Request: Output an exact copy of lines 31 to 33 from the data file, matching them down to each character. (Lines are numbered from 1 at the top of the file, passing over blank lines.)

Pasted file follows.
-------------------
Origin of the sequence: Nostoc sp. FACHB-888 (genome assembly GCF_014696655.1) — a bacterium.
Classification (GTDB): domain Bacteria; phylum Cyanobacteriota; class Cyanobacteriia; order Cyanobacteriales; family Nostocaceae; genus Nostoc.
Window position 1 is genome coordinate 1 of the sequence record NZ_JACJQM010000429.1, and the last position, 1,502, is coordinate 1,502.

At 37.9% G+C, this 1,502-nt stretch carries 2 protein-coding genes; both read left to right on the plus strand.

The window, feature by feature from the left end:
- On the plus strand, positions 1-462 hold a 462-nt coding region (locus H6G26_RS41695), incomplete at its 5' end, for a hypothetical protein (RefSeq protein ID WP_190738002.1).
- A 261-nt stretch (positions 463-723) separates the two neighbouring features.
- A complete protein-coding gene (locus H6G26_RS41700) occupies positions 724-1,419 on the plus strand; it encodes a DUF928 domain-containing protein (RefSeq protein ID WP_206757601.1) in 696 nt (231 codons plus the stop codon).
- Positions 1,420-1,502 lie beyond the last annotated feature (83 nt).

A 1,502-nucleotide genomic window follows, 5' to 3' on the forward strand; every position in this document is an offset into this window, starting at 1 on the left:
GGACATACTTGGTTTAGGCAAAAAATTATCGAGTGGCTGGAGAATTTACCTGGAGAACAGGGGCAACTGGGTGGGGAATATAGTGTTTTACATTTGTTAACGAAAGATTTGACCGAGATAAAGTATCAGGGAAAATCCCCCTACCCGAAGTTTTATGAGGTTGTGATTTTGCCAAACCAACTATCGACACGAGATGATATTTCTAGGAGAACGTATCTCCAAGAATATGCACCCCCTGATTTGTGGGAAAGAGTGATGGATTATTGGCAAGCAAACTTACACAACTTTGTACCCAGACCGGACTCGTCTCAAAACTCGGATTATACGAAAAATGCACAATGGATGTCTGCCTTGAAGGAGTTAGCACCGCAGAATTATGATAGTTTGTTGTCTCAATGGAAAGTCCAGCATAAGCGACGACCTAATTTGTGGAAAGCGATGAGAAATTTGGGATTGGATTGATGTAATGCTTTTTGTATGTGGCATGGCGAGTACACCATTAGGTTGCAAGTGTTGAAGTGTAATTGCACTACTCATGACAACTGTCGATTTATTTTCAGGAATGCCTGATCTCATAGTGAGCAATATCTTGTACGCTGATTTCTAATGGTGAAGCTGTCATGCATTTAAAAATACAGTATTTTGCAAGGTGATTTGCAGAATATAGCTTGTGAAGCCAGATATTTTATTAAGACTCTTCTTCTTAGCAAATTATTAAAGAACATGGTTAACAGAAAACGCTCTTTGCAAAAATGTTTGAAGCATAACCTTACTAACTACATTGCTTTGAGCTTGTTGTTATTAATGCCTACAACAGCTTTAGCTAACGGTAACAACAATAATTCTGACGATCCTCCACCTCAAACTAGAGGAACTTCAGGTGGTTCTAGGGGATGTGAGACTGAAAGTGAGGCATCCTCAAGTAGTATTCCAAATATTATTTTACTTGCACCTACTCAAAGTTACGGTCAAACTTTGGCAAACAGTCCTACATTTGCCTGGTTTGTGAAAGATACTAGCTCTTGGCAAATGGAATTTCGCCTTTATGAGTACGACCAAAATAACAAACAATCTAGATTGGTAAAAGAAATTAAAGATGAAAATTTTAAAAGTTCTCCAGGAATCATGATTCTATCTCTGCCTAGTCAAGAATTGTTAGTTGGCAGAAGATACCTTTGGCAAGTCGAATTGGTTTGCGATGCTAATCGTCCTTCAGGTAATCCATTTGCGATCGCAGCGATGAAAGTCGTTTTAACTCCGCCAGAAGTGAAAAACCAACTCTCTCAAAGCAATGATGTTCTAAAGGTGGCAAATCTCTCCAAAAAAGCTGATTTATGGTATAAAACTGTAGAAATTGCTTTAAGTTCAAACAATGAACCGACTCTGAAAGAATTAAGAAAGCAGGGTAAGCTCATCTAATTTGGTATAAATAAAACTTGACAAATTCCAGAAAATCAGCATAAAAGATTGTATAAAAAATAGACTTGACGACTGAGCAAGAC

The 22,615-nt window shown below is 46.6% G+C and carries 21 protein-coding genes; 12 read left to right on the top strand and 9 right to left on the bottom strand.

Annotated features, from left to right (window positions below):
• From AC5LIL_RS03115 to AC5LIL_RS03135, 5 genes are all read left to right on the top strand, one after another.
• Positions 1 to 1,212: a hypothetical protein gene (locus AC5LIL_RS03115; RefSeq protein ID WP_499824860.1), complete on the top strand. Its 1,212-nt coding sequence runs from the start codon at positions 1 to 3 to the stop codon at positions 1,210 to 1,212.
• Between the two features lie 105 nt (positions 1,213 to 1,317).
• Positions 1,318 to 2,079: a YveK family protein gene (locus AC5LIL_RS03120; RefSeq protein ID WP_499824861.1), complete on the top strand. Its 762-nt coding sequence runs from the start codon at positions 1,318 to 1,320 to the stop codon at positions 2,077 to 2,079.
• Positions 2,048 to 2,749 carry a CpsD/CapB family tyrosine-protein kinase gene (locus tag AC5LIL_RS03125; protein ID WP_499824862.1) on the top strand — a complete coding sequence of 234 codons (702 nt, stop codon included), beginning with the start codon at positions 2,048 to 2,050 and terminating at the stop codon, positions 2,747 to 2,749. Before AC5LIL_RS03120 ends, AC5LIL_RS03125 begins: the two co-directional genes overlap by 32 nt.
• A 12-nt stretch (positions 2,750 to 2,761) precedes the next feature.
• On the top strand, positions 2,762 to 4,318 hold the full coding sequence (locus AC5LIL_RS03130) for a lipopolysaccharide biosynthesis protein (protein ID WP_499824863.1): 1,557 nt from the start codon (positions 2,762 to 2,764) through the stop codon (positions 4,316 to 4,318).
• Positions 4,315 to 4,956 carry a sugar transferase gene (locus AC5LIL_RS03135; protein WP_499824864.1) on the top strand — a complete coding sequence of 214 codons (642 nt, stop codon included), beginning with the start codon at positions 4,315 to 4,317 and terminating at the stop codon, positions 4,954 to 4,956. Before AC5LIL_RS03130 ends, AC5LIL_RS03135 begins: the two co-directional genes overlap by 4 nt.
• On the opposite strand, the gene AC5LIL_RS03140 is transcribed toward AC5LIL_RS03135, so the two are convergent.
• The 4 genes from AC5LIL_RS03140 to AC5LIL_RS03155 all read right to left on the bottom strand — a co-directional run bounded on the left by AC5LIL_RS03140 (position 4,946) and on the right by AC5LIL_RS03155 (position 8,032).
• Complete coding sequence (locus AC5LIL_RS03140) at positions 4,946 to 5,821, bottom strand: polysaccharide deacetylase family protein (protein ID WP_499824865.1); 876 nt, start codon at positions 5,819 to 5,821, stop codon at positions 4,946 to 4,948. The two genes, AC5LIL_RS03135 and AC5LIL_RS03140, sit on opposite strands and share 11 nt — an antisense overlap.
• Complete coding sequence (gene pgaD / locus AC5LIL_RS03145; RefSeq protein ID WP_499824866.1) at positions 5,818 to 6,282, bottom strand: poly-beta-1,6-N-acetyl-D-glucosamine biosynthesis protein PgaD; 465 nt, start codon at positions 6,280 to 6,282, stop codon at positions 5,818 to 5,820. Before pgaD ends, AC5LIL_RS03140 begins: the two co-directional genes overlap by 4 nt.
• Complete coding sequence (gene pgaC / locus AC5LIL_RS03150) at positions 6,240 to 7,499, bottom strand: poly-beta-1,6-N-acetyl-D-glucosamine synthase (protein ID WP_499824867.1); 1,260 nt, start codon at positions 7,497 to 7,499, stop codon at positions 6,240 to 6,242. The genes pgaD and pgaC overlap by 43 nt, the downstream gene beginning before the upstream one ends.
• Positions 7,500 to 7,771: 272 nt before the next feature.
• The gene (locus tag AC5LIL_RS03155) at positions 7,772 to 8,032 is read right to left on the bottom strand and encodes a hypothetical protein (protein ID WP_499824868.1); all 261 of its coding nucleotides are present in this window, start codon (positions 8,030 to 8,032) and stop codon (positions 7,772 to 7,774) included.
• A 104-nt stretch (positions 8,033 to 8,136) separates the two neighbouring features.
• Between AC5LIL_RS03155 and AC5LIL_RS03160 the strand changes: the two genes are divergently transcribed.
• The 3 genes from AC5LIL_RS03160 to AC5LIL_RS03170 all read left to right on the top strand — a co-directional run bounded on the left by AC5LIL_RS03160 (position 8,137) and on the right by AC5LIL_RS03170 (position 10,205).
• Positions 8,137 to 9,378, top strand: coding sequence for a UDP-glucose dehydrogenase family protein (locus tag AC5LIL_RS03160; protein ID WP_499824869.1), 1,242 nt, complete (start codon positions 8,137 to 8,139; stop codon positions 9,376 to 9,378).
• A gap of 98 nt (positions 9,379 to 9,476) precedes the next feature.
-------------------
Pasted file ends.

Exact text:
• The 3 genes from AC5LIL_RS03160 to AC5LIL_RS03170 all read left to right on the top strand — a co-directional run bounded on the left by AC5LIL_RS03160 (position 8,137) and on the right by AC5LIL_RS03170 (position 10,205).
• Positions 8,137 to 9,378, top strand: coding sequence for a UDP-glucose dehydrogenase family protein (locus tag AC5LIL_RS03160; protein ID WP_499824869.1), 1,242 nt, complete (start codon positions 8,137 to 8,139; stop codon positions 9,376 to 9,378).
• A gap of 98 nt (positions 9,379 to 9,476) precedes the next feature.